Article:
It prioritizes new categories of people for deportation, saying, “Many aliens who illegally enter the United States and those who overstay or otherwise violate the terms of their visas present a significant threat to national security and public safety.”

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And the order says the Homeland Security secretary and the U.S. attorney general “shall ensure that jurisdictions that willfully refuse to comply” with a particular immigration laware not eligible to receive federal grants.

Despite what the order implies, Seattle and King County aren’t breaking the law, said Matt Adams, legal director of the Seattle-based Northwest Immigrant Rights Project.

The law cited in the order bars local governments from withholding immigration information from federal authorities, but doesn’t require them to gather such information in the first place, Adams said.

Because there’s no federal law requiring police to ask about a person’s immigration status, the assumption has been that Trump would target jurisdictions that turn down some hold requests.

Even then, courts have ruled that jurisdictions can’t keep people behind bars solely based on a hold request, Adams said.

“He’s turning the basic principles of federalism on their head,” the lawyer said. “He’s accusing local governments of violating the law for not agreeing to have foisted upon them duties and costs that belong to the federal government.”

Which local governments will be considered sanctuary jurisdictions? The order seems to give the Homeland Security secretary the discretion to decide, Adams noted.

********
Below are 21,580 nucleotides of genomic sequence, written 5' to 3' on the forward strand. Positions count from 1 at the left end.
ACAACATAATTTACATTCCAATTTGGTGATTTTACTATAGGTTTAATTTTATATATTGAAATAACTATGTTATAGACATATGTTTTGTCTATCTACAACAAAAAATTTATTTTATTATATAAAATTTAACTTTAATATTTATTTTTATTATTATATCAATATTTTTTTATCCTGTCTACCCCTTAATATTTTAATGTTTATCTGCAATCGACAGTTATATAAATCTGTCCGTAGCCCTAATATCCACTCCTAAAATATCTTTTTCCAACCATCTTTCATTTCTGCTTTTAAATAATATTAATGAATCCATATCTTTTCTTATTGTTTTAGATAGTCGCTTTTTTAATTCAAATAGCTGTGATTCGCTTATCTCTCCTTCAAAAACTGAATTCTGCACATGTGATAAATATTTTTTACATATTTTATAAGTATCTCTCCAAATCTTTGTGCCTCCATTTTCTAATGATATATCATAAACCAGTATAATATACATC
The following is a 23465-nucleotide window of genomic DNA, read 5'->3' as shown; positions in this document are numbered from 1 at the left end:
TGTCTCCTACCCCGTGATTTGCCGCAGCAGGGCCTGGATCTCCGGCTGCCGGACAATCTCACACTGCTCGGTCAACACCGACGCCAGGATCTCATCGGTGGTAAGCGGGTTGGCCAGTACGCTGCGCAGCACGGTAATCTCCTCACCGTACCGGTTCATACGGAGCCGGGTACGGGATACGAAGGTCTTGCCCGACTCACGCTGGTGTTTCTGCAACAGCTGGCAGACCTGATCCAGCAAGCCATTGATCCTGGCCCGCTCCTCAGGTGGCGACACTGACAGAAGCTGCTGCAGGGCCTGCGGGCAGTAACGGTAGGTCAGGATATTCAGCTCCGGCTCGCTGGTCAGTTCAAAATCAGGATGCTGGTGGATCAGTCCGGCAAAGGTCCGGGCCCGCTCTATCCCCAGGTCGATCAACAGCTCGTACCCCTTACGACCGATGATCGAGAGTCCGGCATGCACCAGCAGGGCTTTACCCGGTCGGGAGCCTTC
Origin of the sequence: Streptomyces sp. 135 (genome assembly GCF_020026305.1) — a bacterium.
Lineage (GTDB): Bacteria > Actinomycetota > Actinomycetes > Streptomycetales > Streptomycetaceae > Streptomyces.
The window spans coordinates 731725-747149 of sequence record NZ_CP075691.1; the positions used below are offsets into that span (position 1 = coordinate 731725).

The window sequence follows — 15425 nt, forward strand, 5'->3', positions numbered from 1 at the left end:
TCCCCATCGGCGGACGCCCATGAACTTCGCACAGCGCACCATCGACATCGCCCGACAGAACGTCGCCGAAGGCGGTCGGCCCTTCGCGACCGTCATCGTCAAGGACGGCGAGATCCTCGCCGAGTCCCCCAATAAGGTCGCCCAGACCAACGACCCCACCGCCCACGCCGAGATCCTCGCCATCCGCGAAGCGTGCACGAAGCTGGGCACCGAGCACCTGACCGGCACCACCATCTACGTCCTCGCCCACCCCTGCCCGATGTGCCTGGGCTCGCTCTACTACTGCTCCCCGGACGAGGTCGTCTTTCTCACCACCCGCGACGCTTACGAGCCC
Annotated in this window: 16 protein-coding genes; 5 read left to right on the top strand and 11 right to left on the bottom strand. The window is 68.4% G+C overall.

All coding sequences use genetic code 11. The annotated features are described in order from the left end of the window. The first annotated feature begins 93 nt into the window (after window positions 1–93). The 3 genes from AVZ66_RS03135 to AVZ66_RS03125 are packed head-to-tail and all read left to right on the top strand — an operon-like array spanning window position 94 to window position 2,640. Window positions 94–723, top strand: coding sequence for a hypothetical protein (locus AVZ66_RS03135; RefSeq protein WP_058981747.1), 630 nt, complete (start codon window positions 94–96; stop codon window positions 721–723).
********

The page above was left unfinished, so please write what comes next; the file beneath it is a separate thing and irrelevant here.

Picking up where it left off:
Seattle’s mayor wasn’t alone Wednesday in his pledge to defy Trump. King County Executive Dow Constantine also said his administration would stand firm.

“We do not push children and families into the shadows, and sow fear among our neighbors,” he said in a statement. “We will work with local cities and other counties to establish stronger safeguards to protect undocumented immigrants and refugees.”

Trump can try to withhold funding from sanctuary jurisdictions whether they’re breaking the law or not. But the extent to which he can succeed is a matter of debate.

The Supreme Court has held that for Congress to impose conditions on federal funds to states, the conditions must be reasonably related to the purpose of the money.

And it slapped down President Obama when he attempted to force states to expand their Medicaid programs by threatening to take away Medicaid funds, Chazaro noted.

She and Adams said any attempts to deny funding to sanctuary jurisdictions will likely face legal challenges.

Seattle’s mayor is most worried about the $10 million the federal government sends annually to the city’s police department, his office said.

 

U.S. Rep Pramila Jayapal, D-Seattle, said she’s waiting to see what funding Trump intends to slash.

Because Congress generally controls appropriations, only certain pots of money are available to the president, she said.

In a separate order Wednesday, Trump sought to jump-start construction of a wall along the border with Mexico.

 

In a statement, Sen. Patty Murray, D-Wash. slammed both executive orders.

The United States immigration system needs an overhaul, Murray said, “but targeting hardworking families, constructing an extremely costly wall, and burdening law enforcement in cities in Washington state and across our country does not even begin to address the complexities of this issue and in fact could set us back.”

Gov. Jay Inslee called Trump’s orders “mean-spirited, unnecessary and contrary to our values as Americans.”

 

The Rev. Hilario “Larry” Garza, superintendent of the Assemblies of God’s Northwest Hispanic District, offered a different opinion.

“I think it’s necessary to protect our borders,” said Garza, who lives in Kennewick and supervises Spanish-language churches in Washington, Oregon and Alaska.

Many good people come to this country, said Garza, whose father emigrated from Mexico as a child, and probably crossed the border illegally the first time.

But a wall makes sense “for the same reason we have a lock on doors,” he said.